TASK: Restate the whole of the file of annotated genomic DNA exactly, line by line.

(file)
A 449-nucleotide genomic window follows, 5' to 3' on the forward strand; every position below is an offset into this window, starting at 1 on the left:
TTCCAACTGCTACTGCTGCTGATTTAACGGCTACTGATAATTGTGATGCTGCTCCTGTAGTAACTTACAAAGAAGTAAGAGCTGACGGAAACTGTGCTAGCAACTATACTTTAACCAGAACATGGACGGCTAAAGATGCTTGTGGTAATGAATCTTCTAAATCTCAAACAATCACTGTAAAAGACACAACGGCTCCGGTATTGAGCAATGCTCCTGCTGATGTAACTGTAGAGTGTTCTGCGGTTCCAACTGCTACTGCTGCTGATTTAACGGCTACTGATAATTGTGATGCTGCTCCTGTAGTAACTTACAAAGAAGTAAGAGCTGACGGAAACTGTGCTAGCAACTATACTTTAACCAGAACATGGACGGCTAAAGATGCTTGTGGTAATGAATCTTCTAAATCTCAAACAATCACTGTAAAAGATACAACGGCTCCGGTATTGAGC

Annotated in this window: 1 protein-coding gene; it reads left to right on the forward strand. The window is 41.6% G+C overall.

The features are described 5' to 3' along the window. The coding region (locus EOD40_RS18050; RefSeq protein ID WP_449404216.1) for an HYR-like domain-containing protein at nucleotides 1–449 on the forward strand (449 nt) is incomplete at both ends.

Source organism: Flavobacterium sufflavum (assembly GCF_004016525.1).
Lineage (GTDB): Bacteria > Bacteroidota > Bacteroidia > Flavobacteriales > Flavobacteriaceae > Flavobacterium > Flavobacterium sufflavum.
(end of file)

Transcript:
A 449-nucleotide genomic window follows, 5' to 3' on the forward strand; every position below is an offset into this window, starting at 1 on the left:
TTCCAACTGCTACTGCTGCTGATTTAACGGCTACTGATAATTGTGATGCTGCTCCTGTAGTAACTTACAAAGAAGTAAGAGCTGACGGAAACTGTGCTAGCAACTATACTTTAACCAGAACATGGACGGCTAAAGATGCTTGTGGTAATGAATCTTCTAAATCTCAAACAATCACTGTAAAAGACACAACGGCTCCGGTATTGAGCAATGCTCCTGCTGATGTAACTGTAGAGTGTTCTGCGGTTCCAACTGCTACTGCTGCTGATTTAACGGCTACTGATAATTGTGATGCTGCTCCTGTAGTAACTTACAAAGAAGTAAGAGCTGACGGAAACTGTGCTAGCAACTATACTTTAACCAGAACATGGACGGCTAAAGATGCTTGTGGTAATGAATCTTCTAAATCTCAAACAATCACTGTAAAAGATACAACGGCTCCGGTATTGAGC

Annotated in this window: 1 protein-coding gene; it reads left to right on the forward strand. The window is 41.6% G+C overall.

The features are described 5' to 3' along the window. The coding region (locus EOD40_RS18050; RefSeq protein ID WP_449404216.1) for an HYR-like domain-containing protein at nucleotides 1–449 on the forward strand (449 nt) is incomplete at both ends.

Source organism: Flavobacterium sufflavum (assembly GCF_004016525.1).
Lineage (GTDB): Bacteria > Bacteroidota > Bacteroidia > Flavobacteriales > Flavobacteriaceae > Flavobacterium > Flavobacterium sufflavum.